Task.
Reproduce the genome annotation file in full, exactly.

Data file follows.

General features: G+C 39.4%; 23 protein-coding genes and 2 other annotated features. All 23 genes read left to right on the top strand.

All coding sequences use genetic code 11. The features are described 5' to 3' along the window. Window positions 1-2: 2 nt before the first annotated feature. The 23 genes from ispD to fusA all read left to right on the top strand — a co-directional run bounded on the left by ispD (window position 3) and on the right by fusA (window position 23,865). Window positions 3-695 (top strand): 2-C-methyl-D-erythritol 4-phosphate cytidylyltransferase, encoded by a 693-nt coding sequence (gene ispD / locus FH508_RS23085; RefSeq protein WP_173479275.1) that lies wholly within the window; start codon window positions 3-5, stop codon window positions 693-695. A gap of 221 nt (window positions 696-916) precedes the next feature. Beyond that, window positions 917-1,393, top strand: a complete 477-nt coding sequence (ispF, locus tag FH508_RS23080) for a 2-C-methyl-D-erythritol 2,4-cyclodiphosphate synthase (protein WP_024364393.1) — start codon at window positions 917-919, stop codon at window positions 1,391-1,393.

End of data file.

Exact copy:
General features: G+C 39.4%; 23 protein-coding genes and 2 other annotated features. All 23 genes read left to right on the top strand.

All coding sequences use genetic code 11. The features are described 5' to 3' along the window. Window positions 1-2: 2 nt before the first annotated feature. The 23 genes from ispD to fusA all read left to right on the top strand — a co-directional run bounded on the left by ispD (window position 3) and on the right by fusA (window position 23,865). Window positions 3-695 (top strand): 2-C-methyl-D-erythritol 4-phosphate cytidylyltransferase, encoded by a 693-nt coding sequence (gene ispD / locus FH508_RS23085; RefSeq protein WP_173479275.1) that lies wholly within the window; start codon window positions 3-5, stop codon window positions 693-695. A gap of 221 nt (window positions 696-916) precedes the next feature. Beyond that, window positions 917-1,393, top strand: a complete 477-nt coding sequence (ispF, locus tag FH508_RS23080) for a 2-C-methyl-D-erythritol 2,4-cyclodiphosphate synthase (protein WP_024364393.1) — start codon at window positions 917-919, stop codon at window positions 1,391-1,393.